AskDefine | Define dun

Dictionary Definition

dun adj : of a dull grayish brown to brownish gray color; "the dun and dreary prairie"


1 horse of a dull brownish gray color
2 a color varying around light grayish brown; "she wore a dun raincoat" [syn: grayish brown, greyish brown, fawn]


1 treat cruelly; "The children tormented the stuttering teacher" [syn: torment, rag, bedevil, crucify, frustrate]
2 persistently ask for overdue payment; "The grocer dunned his customers every day by telephone"
3 cure by salting; "dun codfish"
4 make a dun color [also: dunning, dunned, dunnest, dunner]

User Contributed Dictionary


Etymology 1



  1. In the context of "colour|uncountable": a brownish grey colour.
    dun colour:   


  1. of a brownish grey colour.

Derived terms

See also

Etymology 2


  1. A collector of debts.
    "Melancholy duns came looking for him at all hours", G. Orwell, Down and Out in Paris and London, Ch. 18
A collector of debts


  1. To ask or beset a debtor for payment.
    No wonder she is in a bad mood, since she did nothing but dun customers all day.
To ask for payment

Etymology 3


The "u" is long, so the word is also spelled "doon".


  1. A valley in the Himalayan foothills, e.g. Dehra Dun.

Etymology 4


  1. A newly hatched, immature mayfly
immature mayfly

Etymology 5

from do


  1. :
    He 'dun it before and he dun it again.
    Now, ya 'dun it!



  1. thin, slender



From Proto-North Sarawak *daqun, from Proto-Malayo-Polynesian *dahun.




Pinyin syllable

  1. A transliteration of any of a number of Chinese characters properly represented as having one of four tones, dūn, dún, dǔn, or dùn.

Usage notes

English transcriptions of Chinese speech often fail to distinguish between the critical tonal differences employed in the Chinese language, using words such as this one without the appropriate indication of tone.

Old English


Cognate with Old Irish dun "hill, hill fort" Middle Dutch dune "sandy hill"



Derived terms

Related terms




  1. down, what grows on young birds

Extensive Definition

Dun (from the Brythonic Din (modern Welsh Dinas) and Gaelic Dùn, meaning fort) is now used both as a generic term for a fort (mainly used to describe a sub-group of hill forts) and also for a specific variety of Atlantic roundhouse. In some areas they seem to have been built on any suitable crag or hillock, particularly south of the Firth of Clyde and the Firth of Forth down across the border into Northumberland.
Duns, as forts, appear to have arrived with the Brythonic Celts in about the 7th century BC, associated with their Iron age culture of warrior tribes and petty chieftains. Early Duns had near vertical ramparts constructed of stone laced with timber, and where this was set on fire (accidentally or on purpose) it forms the vitrified forts where stones have been partly melted, an effect that is still clearly visible. Use of Duns continued in some cases into the medieval period.
Duns, as roundhouses, share many characteristics of brochs (often including galleries and stairs), but are smaller and probably would not have been capable of supporting a very tall structure. Very good examples of this kind of dun can be found in the Western Isles of Scotland, on artificial islands in small lochs.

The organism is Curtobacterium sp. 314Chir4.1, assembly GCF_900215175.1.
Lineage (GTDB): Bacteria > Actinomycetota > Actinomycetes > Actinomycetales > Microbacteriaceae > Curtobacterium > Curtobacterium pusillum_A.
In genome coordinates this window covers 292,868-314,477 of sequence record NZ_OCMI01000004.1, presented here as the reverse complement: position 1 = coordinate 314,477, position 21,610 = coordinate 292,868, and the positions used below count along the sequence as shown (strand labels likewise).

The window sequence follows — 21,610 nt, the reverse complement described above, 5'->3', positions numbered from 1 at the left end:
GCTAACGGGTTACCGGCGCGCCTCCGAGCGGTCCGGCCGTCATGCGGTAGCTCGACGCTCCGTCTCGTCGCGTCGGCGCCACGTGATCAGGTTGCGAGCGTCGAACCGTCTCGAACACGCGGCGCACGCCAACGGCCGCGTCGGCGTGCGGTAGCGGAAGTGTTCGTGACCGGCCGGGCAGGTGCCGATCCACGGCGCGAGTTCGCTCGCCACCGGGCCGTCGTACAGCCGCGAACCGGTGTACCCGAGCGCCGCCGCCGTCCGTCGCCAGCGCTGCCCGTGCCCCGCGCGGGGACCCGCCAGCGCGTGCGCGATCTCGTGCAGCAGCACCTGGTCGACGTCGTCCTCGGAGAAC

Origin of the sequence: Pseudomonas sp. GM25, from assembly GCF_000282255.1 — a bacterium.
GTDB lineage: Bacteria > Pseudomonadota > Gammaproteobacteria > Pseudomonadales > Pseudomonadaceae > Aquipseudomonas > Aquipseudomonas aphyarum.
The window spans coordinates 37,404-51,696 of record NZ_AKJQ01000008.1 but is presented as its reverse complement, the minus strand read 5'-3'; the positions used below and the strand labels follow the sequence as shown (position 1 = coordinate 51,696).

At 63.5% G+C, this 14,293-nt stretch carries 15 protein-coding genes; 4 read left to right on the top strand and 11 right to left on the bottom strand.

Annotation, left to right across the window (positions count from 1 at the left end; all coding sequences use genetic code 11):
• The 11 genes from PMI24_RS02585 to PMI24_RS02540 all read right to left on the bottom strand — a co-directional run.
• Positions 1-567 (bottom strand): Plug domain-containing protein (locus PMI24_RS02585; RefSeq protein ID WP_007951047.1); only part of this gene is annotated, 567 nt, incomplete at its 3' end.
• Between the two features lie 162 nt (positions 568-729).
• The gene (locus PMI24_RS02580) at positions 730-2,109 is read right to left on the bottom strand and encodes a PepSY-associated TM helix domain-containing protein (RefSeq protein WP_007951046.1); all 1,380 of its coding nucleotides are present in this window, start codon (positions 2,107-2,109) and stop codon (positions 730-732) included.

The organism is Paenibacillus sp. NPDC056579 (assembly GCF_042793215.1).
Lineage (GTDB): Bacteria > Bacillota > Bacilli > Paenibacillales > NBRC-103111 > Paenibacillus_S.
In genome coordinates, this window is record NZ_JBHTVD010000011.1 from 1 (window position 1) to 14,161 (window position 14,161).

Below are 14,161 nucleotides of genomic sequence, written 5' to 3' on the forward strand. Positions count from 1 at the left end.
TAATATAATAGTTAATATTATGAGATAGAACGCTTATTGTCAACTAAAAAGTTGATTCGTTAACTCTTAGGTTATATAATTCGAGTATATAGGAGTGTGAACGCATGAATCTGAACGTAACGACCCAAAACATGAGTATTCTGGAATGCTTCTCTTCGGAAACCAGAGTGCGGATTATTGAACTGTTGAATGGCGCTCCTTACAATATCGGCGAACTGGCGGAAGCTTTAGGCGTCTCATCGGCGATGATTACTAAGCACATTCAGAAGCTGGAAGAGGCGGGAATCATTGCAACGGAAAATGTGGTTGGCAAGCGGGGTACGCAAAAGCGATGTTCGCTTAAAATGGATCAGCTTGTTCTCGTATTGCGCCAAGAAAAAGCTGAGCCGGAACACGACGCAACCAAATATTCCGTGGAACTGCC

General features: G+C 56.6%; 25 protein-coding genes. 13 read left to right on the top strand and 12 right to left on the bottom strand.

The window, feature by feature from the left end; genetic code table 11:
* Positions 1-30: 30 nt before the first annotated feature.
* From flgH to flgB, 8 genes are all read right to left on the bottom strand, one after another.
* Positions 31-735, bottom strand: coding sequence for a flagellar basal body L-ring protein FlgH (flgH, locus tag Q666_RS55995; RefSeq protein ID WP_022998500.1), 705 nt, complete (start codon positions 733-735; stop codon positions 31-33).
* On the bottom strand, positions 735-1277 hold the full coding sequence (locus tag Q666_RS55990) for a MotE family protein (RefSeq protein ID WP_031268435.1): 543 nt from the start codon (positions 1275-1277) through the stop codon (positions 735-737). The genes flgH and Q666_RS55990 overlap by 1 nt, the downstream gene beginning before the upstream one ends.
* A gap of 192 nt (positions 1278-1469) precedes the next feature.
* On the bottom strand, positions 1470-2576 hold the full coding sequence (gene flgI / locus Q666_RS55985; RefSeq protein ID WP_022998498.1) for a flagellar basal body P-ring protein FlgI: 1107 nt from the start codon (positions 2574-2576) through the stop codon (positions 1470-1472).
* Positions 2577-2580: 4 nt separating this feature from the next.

The word in its original sense appears in many place names, and can include fortifications of all sizes and types, for example , Din Eidyn, in Gaelic Dùn Èideann which the Angles renamed Edinburgh, Dún na nGall in Ireland (Irish Gaelic: "fort of foreigners") renamed Donegal by English planters, and the Broch Dun Telve in Glenelg.


The Proto-Celtic form is *Dūno-, yielding Gaulish δου̃νον. It is ultimately cognate to English town. The Gaulish term survives in many toponyms in France and Switzerland,
  • Lyon < Lugdunum.
  • Nevers < Noviodunum
  • Yverdon
  • Scotland Before History - Stuart Piggott, Edinburgh University Press 1982, ISBN 0-85224-348-0
  • Scotland's Hidden History - Ian Armit, Tempus (in association with Historic Scotland) 1998, ISBN 0-7486-6067-4
dun in German: Dun
dun in French: Dun (forteresse)

Synonyms, Antonyms and Related Words

account, annoy, apply pressure, bay, bayard, bedevil, beige, beleaguer, beset, besiege, bill, bill collector, bill of account, bill of lading, blandish, brown, brownish, brownish-yellow, brunet, buckskin, bug, buttonhole, cajole, calico pony, caliginous, call, call in, check, chestnut, chocolate, cinnamon, coax, cocoa, cocoa-brown, coffee, coffee-brown, collection agent, credit man, creditor, creditress, dapple-gray, debtee, demand payment, dim, drab, dun-brown, dun-drab, dunner, dusk, dusky, ecru, exert pressure, fawn, fawn-colored, fuscous, gloomy, gnaw, gray, grege, grizzle, harass, hazel, importune, invoice, itemized bill, khaki, lurid, manifest, mortgage-holder, mortgagee, murky, nag, nag at, needle, note-holder, nut-brown, obscure, olive-brown, olive-drab, paint, painted pony, pester, piebald, pinto, plague, ply, press, pressure, push, reckoning, roan, score, seal, seal-brown, send a statement, sepia, skewbald, snuff-colored, somber, sorrel, statement, tab, tan, taupe, tawny, tease, toast, toast-brown, umber, umber-colored, urge, walnut, walnut-brown, wheedle, work on, yellowish-brown
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